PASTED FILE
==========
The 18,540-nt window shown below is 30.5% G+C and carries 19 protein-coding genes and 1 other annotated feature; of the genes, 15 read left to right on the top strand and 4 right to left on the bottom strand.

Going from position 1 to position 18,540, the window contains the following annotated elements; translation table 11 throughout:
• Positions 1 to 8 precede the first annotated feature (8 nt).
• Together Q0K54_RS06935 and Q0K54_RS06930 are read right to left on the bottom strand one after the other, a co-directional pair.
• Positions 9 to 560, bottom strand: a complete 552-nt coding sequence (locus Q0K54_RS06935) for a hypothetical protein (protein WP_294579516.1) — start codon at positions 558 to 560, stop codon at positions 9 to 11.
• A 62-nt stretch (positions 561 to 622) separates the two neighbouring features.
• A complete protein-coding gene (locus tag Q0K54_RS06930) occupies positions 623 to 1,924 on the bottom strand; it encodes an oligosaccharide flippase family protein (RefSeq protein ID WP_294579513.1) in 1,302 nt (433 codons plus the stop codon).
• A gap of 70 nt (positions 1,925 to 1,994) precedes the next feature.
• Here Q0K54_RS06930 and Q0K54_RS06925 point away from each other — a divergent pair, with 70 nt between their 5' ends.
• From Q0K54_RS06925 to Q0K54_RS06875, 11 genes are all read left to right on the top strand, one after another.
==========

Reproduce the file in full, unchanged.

The 18,540-nt window shown below is 30.5% G+C and carries 19 protein-coding genes and 1 other annotated feature; of the genes, 15 read left to right on the top strand and 4 right to left on the bottom strand.

Going from position 1 to position 18,540, the window contains the following annotated elements; translation table 11 throughout:
• Positions 1 to 8 precede the first annotated feature (8 nt).
• Together Q0K54_RS06935 and Q0K54_RS06930 are read right to left on the bottom strand one after the other, a co-directional pair.
• Positions 9 to 560, bottom strand: a complete 552-nt coding sequence (locus Q0K54_RS06935) for a hypothetical protein (protein WP_294579516.1) — start codon at positions 558 to 560, stop codon at positions 9 to 11.
• A 62-nt stretch (positions 561 to 622) separates the two neighbouring features.
• A complete protein-coding gene (locus tag Q0K54_RS06930) occupies positions 623 to 1,924 on the bottom strand; it encodes an oligosaccharide flippase family protein (RefSeq protein ID WP_294579513.1) in 1,302 nt (433 codons plus the stop codon).
• A gap of 70 nt (positions 1,925 to 1,994) precedes the next feature.
• Here Q0K54_RS06930 and Q0K54_RS06925 point away from each other — a divergent pair, with 70 nt between their 5' ends.
• From Q0K54_RS06925 to Q0K54_RS06875, 11 genes are all read left to right on the top strand, one after another.